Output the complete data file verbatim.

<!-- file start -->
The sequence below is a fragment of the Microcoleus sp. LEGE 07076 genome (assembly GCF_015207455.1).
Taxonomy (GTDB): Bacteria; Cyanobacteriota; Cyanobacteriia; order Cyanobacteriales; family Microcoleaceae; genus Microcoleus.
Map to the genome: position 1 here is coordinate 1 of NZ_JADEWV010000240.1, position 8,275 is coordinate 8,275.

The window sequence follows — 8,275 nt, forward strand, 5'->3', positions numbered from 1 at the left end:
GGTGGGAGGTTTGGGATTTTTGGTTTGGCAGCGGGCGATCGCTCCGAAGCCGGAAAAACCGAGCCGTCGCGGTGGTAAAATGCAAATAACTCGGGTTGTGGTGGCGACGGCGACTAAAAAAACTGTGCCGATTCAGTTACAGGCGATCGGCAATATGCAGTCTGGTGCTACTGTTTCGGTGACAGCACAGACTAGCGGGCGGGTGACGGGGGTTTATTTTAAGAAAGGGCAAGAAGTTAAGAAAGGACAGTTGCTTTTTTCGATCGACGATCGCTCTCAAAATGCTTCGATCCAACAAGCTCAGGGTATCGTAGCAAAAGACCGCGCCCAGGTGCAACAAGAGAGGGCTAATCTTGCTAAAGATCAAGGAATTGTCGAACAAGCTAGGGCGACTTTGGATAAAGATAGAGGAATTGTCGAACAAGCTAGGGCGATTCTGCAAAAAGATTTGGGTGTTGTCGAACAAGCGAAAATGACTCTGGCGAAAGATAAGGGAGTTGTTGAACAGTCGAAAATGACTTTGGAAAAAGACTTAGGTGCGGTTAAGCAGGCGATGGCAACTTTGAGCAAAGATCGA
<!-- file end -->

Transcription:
The sequence below is a fragment of the Microcoleus sp. LEGE 07076 genome (assembly GCF_015207455.1).
Taxonomy (GTDB): Bacteria; Cyanobacteriota; Cyanobacteriia; order Cyanobacteriales; family Microcoleaceae; genus Microcoleus.
Map to the genome: position 1 here is coordinate 1 of NZ_JADEWV010000240.1, position 8,275 is coordinate 8,275.

The window sequence follows — 8,275 nt, forward strand, 5'->3', positions numbered from 1 at the left end:
GGTGGGAGGTTTGGGATTTTTGGTTTGGCAGCGGGCGATCGCTCCGAAGCCGGAAAAACCGAGCCGTCGCGGTGGTAAAATGCAAATAACTCGGGTTGTGGTGGCGACGGCGACTAAAAAAACTGTGCCGATTCAGTTACAGGCGATCGGCAATATGCAGTCTGGTGCTACTGTTTCGGTGACAGCACAGACTAGCGGGCGGGTGACGGGGGTTTATTTTAAGAAAGGGCAAGAAGTTAAGAAAGGACAGTTGCTTTTTTCGATCGACGATCGCTCTCAAAATGCTTCGATCCAACAAGCTCAGGGTATCGTAGCAAAAGACCGCGCCCAGGTGCAACAAGAGAGGGCTAATCTTGCTAAAGATCAAGGAATTGTCGAACAAGCTAGGGCGACTTTGGATAAAGATAGAGGAATTGTCGAACAAGCTAGGGCGATTCTGCAAAAAGATTTGGGTGTTGTCGAACAAGCGAAAATGACTCTGGCGAAAGATAAGGGAGTTGTTGAACAGTCGAAAATGACTTTGGAAAAAGACTTAGGTGCGGTTAAGCAGGCGATGGCAACTTTGAGCAAAGATCGA